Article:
Description of the picture:
North – Arkhip Ivanovich Kuindzhi. 1879. Oil on canvas. 100 30 two x 103
The picture “North” comes immediately in two trilogies. One of their expositions, which Kuindzhi presented in one thousand eight hundred and seventy-nine years before the abyss from the social life of society completely. Together with the presented work, Birch Grove and After the Thunderstorm were exhibited. The second trilogy is already a plot – the idea of the canvas came to the painter in another one thousand eight hundred and 70 two years, when he conceived a cycle dedicated to the north. At first there was the work “Lake Ladoga”, then “On the Valaam Peninsula”, and the ending accented point was “North” with a serious pine on the frontal plane and a vast horizon on the distant.
The majestic northern panoramic landscape contains a few parts, but how much space is in the picture! The painter contrasted the near and distant plans, using the favorite technique of many Russian landscape painters – the viewer himself seems to be standing on a naked mountain, admiring the view, where a flat green steppe is cut by a zigzag ribbon of a narrow, but high-water and cool northern river.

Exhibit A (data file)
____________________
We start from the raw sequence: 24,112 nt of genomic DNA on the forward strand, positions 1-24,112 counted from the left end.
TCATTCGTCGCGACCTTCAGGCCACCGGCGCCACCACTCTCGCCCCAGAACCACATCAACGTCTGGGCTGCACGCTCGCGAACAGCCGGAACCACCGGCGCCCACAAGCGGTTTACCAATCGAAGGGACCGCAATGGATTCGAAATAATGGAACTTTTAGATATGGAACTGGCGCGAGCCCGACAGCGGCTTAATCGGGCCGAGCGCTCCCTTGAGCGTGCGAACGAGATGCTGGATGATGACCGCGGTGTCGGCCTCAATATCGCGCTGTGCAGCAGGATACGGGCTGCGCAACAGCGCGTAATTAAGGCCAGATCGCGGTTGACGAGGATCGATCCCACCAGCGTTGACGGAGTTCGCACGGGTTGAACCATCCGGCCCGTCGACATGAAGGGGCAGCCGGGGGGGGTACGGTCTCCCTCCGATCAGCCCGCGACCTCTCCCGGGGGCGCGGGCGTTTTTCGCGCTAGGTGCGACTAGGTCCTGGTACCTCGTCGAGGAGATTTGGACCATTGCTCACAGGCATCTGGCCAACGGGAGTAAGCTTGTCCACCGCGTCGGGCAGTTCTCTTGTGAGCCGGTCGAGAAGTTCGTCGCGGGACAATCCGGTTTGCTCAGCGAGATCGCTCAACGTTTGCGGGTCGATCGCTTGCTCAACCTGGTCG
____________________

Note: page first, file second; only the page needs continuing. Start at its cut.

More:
Most of the canvas is given to the sky, which steppes cover the horizon, giving it the opportunity to only appear a little through dense darkness. The impression of the impression of the sky is felt by the impressionists – this special nature of the transmission of the light-air medium cannot be confused with anything. Arkhip Kuindzhi’s technique is lively and intermittent with the subtlest combination of pale pink, blue and snow-white colors, merging into spectacular pearlescent overflows.
Nothing prevents us from looking at the distance, and pine trees on the mountains only emphasize the “bare” landscape of the formidable northern region.
It would seem that there is no dense greenery, a catchy sun, glare from the sun’s rays – only a rather greedy landscape, but how poetic and inspired it is. Kuindzhi not only managed to perspicaciously see this discreet beauty, but also reliably convey it, also breathe into the landscape some unknown mood that draws the viewer to the canvas."